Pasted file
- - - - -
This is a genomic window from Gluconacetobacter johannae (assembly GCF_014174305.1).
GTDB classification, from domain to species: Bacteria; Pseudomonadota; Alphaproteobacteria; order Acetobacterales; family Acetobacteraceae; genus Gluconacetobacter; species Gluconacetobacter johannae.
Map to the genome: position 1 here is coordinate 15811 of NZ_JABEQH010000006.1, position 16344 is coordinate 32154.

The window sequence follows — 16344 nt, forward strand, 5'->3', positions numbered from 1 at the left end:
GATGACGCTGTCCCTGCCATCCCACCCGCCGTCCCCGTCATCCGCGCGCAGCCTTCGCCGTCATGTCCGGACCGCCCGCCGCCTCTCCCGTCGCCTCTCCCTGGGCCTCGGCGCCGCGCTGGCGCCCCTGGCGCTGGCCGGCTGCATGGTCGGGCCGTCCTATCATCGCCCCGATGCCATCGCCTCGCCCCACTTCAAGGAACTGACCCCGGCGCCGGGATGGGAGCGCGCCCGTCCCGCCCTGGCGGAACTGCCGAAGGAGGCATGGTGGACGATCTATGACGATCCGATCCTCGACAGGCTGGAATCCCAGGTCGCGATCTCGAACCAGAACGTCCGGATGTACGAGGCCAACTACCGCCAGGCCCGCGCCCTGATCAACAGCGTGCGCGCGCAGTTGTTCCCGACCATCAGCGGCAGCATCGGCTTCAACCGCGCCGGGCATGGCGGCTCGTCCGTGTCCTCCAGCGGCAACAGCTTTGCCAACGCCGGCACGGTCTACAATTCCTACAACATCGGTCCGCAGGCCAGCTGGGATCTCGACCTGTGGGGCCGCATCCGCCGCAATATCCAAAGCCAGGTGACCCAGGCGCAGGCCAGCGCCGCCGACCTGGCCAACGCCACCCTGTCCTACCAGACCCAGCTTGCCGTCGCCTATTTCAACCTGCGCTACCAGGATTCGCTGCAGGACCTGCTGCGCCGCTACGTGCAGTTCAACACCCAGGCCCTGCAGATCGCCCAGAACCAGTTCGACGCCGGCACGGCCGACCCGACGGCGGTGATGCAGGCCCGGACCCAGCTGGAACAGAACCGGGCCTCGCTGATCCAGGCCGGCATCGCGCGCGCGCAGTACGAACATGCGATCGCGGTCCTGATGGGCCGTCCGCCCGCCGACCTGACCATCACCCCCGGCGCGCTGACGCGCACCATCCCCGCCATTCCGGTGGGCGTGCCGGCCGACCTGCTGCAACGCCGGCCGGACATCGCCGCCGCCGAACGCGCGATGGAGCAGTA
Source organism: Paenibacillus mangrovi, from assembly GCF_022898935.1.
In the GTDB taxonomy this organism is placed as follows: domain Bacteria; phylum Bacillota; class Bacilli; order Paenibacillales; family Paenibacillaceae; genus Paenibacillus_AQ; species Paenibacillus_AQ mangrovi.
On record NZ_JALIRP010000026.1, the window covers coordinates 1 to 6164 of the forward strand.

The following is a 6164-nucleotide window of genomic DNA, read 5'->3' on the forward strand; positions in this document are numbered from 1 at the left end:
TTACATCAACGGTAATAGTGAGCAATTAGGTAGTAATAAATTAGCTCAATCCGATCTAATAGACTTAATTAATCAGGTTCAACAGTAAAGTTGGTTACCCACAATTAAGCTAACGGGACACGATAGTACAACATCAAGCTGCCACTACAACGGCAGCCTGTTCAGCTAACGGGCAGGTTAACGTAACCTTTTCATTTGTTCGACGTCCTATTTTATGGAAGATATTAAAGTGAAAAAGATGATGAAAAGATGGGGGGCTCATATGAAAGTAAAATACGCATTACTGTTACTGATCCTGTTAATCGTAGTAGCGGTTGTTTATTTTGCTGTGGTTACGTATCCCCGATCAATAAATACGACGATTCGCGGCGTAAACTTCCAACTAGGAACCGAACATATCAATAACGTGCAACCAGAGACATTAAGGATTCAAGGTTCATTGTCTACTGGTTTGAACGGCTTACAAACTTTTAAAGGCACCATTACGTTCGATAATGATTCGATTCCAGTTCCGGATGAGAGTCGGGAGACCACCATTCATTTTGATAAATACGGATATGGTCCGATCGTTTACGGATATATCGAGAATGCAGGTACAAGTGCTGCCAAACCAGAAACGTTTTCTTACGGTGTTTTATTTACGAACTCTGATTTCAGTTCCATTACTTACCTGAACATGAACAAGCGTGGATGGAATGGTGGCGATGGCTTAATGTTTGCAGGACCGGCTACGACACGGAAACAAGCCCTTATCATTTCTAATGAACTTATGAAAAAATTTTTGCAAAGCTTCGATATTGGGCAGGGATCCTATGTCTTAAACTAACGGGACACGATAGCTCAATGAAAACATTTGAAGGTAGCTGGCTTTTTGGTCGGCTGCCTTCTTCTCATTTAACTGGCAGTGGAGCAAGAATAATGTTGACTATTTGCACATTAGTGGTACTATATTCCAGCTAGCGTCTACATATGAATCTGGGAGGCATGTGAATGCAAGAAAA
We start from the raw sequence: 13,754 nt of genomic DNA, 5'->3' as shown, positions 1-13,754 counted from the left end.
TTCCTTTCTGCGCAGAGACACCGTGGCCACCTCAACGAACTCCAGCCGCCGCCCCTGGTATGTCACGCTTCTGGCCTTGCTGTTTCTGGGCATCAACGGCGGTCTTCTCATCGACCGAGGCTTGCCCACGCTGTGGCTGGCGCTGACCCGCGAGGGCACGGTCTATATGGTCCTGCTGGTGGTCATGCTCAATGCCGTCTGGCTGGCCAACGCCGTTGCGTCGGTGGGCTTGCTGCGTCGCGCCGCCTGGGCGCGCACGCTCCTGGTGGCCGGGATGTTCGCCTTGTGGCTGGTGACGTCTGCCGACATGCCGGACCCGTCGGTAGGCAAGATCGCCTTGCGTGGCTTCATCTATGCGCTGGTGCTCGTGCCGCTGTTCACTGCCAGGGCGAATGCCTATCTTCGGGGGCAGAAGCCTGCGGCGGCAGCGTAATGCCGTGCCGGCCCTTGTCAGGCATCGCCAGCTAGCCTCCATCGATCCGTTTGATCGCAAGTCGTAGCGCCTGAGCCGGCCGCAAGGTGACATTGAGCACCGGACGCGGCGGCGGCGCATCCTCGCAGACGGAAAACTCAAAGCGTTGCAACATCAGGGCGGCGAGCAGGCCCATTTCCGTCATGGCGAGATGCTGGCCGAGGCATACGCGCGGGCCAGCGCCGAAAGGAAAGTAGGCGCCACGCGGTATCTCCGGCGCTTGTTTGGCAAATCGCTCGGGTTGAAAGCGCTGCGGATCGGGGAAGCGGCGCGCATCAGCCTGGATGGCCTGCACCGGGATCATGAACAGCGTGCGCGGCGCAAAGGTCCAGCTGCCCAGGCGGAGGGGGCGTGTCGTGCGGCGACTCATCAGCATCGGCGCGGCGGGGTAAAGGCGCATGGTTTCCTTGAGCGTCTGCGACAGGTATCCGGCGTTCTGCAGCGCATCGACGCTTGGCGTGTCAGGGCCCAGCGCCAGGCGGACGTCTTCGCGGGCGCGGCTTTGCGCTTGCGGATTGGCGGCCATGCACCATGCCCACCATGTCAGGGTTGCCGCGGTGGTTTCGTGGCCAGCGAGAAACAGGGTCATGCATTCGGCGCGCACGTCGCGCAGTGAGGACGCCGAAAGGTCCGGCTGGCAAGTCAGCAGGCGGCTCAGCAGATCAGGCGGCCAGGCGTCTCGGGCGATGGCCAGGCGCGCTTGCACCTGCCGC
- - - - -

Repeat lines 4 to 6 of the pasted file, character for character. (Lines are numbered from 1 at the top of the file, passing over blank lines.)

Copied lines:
The window sequence follows — 16344 nt, forward strand, 5'->3', positions numbered from 1 at the left end:
GATGACGCTGTCCCTGCCATCCCACCCGCCGTCCCCGTCATCCGCGCGCAGCCTTCGCCGTCATGTCCGGACCGCCCGCCGCCTCTCCCGTCGCCTCTCCCTGGGCCTCGGCGCCGCGCTGGCGCCCCTGGCGCTGGCCGGCTGCATGGTCGGGCCGTCCTATCATCGCCCCGATGCCATCGCCTCGCCCCACTTCAAGGAACTGACCCCGGCGCCGGGATGGGAGCGCGCCCGTCCCGCCCTGGCGGAACTGCCGAAGGAGGCATGGTGGACGATCTATGACGATCCGATCCTCGACAGGCTGGAATCCCAGGTCGCGATCTCGAACCAGAACGTCCGGATGTACGAGGCCAACTACCGCCAGGCCCGCGCCCTGATCAACAGCGTGCGCGCGCAGTTGTTCCCGACCATCAGCGGCAGCATCGGCTTCAACCGCGCCGGGCATGGCGGCTCGTCCGTGTCCTCCAGCGGCAACAGCTTTGCCAACGCCGGCACGGTCTACAATTCCTACAACATCGGTCCGCAGGCCAGCTGGGATCTCGACCTGTGGGGCCGCATCCGCCGCAATATCCAAAGCCAGGTGACCCAGGCGCAGGCCAGCGCCGCCGACCTGGCCAACGCCACCCTGTCCTACCAGACCCAGCTTGCCGTCGCCTATTTCAACCTGCGCTACCAGGATTCGCTGCAGGACCTGCTGCGCCGCTACGTGCAGTTCAACACCCAGGCCCTGCAGATCGCCCAGAACCAGTTCGACGCCGGCACGGCCGACCCGACGGCGGTGATGCAGGCCCGGACCCAGCTGGAACAGAACCGGGCCTCGCTGATCCAGGCCGGCATCGCGCGCGCGCAGTACGAACATGCGATCGCGGTCCTGATGGGCCGTCCGCCCGCCGACCTGACCATCACCCCCGGCGCGCTGACGCGCACCATCCCCGCCATTCCGGTGGGCGTGCCGGCCGACCTGCTGCAACGCCGGCCGGACATCGCCGCCGCCGAACGCGCGATGGAGCAGTA
Source organism: Paenibacillus mangrovi, from assembly GCF_022898935.1.